December 27, 2022 - Douglas Myser


Start getting your 2022 income taxes ready. The IRS is encouraging all taxpayers to prepare ahead of time for the tax filing season. A little preparation ahead of time can prevent panic when the tax due date arrives. You may want to brush up on the changes in the tax code from the Trump Administration to President Biden. Filers can also get some information on the IRS website, IRS.GOV, and then visit the "Get Ready" page to find useful tips, guidance, and new tax law's pertinent to the 2022 tax year. Start getting your 2022 income taxes ready.

The easiest starting point is gathering your tax records for the year, and categorizing them. You might want to start looking at your deductions, expenses if you own a business, and find out ahead of time your tax bracket and the amount you will owe, or if you qualify for a rebate. The tax return information you will need must be sent to you by your employer by the end of January 2023. If you need any bank records, you may want to get a head start, as those can take some time, depending on how far back they go. You might want to make sure your mailing address is updated, if you moved, so your bank or employer will have the proper address to mail to. Some people don't like doing any of this at all, and for them we recommend a Tax Resolution Company.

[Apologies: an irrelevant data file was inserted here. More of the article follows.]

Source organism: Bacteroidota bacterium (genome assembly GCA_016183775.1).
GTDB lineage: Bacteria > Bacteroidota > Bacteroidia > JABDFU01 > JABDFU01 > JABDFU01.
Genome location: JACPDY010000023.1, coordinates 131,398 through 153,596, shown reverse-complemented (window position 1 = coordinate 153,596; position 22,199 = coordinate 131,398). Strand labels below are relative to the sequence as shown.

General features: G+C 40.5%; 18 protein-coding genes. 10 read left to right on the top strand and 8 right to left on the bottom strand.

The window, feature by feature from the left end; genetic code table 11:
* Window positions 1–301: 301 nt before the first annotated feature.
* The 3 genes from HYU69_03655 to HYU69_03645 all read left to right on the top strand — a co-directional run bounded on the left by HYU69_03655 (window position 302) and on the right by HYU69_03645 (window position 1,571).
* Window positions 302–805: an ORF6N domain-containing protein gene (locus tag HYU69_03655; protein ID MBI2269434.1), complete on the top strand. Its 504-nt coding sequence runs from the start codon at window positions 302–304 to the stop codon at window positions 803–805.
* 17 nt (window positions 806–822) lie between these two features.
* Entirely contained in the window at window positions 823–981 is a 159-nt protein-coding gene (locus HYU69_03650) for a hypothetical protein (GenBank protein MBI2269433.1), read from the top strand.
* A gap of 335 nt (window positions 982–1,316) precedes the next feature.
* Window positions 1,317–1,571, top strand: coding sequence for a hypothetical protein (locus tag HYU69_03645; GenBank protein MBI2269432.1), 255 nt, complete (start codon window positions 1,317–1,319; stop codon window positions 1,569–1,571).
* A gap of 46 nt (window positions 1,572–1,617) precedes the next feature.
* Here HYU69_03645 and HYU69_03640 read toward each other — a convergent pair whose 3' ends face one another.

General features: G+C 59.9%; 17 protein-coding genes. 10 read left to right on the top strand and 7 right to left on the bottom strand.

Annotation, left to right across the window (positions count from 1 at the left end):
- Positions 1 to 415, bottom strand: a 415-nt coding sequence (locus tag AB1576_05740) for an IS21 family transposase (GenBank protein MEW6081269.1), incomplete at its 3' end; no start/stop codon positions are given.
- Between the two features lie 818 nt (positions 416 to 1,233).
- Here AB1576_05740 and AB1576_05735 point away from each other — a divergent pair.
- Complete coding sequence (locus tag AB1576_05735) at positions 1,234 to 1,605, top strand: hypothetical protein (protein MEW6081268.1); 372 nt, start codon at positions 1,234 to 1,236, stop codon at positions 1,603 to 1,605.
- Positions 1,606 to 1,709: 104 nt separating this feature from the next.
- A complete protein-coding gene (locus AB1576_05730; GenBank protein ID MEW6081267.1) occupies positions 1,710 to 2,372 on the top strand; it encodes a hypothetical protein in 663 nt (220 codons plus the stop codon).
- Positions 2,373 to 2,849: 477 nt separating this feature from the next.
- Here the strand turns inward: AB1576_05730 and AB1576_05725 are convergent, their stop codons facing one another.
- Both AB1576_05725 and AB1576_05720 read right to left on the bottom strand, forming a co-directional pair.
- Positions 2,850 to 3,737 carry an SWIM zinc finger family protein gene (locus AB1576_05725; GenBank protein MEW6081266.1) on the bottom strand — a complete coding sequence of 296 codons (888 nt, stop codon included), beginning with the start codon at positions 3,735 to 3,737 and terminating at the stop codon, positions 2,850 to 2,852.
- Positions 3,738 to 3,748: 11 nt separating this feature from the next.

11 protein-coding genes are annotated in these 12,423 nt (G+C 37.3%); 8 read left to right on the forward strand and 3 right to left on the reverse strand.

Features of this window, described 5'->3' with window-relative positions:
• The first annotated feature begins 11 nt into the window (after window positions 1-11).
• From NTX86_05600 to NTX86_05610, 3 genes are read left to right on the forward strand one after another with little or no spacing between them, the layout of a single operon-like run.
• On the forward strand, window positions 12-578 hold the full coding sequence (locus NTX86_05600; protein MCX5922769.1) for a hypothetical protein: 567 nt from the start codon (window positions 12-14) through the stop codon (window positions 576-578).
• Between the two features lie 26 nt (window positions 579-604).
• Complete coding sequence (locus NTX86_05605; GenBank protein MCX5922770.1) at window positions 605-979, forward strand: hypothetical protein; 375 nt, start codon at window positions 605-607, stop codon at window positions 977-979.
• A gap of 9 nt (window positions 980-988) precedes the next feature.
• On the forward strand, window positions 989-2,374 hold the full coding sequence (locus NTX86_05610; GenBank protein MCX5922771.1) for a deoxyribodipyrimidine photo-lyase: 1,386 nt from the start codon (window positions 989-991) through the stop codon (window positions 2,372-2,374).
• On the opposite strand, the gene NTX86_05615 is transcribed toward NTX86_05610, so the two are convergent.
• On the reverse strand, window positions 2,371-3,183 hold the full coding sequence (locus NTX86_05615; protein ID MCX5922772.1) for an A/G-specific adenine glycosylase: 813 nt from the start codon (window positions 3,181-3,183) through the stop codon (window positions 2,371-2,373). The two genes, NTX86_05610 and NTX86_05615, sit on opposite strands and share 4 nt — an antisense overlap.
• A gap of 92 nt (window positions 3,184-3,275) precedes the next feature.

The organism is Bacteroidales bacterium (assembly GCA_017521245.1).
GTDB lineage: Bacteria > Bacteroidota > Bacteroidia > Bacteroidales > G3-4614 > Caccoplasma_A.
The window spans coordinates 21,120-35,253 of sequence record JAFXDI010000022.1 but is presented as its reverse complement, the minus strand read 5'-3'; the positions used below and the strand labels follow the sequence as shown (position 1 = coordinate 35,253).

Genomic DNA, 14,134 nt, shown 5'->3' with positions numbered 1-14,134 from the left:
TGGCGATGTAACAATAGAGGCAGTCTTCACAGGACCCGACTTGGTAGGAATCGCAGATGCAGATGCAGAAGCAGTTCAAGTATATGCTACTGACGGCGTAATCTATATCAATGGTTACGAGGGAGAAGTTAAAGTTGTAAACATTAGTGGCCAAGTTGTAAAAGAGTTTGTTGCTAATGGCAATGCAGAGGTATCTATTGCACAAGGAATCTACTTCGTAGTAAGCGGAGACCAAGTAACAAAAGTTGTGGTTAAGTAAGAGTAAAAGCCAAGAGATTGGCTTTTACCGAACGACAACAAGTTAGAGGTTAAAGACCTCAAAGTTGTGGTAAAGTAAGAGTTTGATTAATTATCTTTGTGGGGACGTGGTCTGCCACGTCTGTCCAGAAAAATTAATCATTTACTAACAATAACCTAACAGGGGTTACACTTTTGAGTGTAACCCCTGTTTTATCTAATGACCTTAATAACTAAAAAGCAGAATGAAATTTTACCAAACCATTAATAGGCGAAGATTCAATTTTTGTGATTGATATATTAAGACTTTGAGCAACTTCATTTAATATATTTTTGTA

The IRS has what is known as the Tax Withholding Estimator. As the name suggests, it allows you to determine the correct withholding, so if you withheld too little and owe the IRS, you can correct it to make sure the proper amount is being withheld. It goes thru everything you need to make specific calculations, including your proper status, income amounts, deductions, etc. Once you have used it once, it can become a tool in your tax arsenal, to make sure you stay on top of your withholdings in the future.

Now if you messed up and have a tax debt, or several years of Unfiled Tax Returns, you can always call a good 36 year old Tax Resolution Services firm for help. That way you can keep the IRS from issuing a bank levy, tax lien, or IRS Wage Garnishment on you.